20-Year-Olds Don’t Get. He makes some very good points, but I don’t think it applies just to 20-year-olds. I think there are nuggets in the article that apply to everyone. I posted portions of the article previously. (Check the archives) Here is some more of the article along with some of my comments:
“Pick Up the Phone– Stop hiding behind your computer.
Business gets done on the phone and in person. It should be your first instinct, not last, to talk to a real person and source business opportunities. And when the Internet goes down… stop looking so befuddled and don’t ask to go home.
Don’t be a pansy, pick up the phone.”
I am a firm believer in face-to-face contact. When I worked in the Pentagon (1985), e-mail and the internet were just getting started. Most of our coordination took place by telephone. We played a lot of phone tag, even within the Pentagon. I accomplished more if I just walked over to the person’s office. In addition, it was good exercise.
I am not sure that the 20-year-olds have a problem using telephones. Sometimes I think that they surgically attached their cell phone to their ear. However, telephone etiquette is sometimes lacking. I wrote about using the telephone in my e-book, Leadership for New Manages: Book Two. It is available at http://smashwords.com//b/300090. Here is what I wrote:
"The amount of time spent on the telephone will vary with the job. It is appropriate for sharing bits of information in a quick exchange and for checking up on things. It is not appropriate for discipline.
a. Voice Mail
"I am always amazed to hear unprofessional answering machine messages. It gives a bad impression. Leader/managers should have professional answering machine messages or use the canned messages that come with the system. The same goes for leaving messages. Always state your name and leave a telephone number up front. If the answering machine cuts off the message, the key information is there. Do not assume that the person you are calling will recognize your voice or have your number handy. The rest of your message then follows. Return calls promptly--within 24 hours. Unreturned calls or playing phone tag frustrate and annoy callers.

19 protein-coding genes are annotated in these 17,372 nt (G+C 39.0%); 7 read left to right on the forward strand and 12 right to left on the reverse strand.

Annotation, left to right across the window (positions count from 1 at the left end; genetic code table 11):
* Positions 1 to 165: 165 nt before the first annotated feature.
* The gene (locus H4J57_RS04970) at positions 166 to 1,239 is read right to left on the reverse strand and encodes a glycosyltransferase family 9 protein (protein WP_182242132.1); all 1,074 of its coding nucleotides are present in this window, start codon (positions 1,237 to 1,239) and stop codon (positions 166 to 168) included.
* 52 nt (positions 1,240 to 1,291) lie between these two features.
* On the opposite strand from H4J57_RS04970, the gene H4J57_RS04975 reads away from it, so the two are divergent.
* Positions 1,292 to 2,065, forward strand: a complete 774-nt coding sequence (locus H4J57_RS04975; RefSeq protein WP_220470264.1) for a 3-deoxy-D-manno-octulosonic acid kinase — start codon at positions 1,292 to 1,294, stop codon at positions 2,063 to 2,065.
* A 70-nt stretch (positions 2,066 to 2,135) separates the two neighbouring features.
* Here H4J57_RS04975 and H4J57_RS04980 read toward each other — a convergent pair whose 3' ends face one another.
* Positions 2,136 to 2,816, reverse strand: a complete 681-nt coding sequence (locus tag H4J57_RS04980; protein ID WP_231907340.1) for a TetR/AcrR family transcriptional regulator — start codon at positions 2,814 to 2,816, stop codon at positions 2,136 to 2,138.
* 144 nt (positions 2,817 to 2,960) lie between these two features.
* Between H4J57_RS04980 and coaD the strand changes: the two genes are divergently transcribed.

"Leader/managers should always identify themselves when answering the telephone. That way the
caller knows that they have the right person on the phone.
b. Cellular telephones
"Using a cell phone requires certain etiquette. Leader/managers follow it. As a rule, people should place their cell phones in the silent mode during meeting. Leader/managers move to a place of privacy, if possible, to take calls. Cell phones now take e-mail message so that people are in instant contact with each other at all times."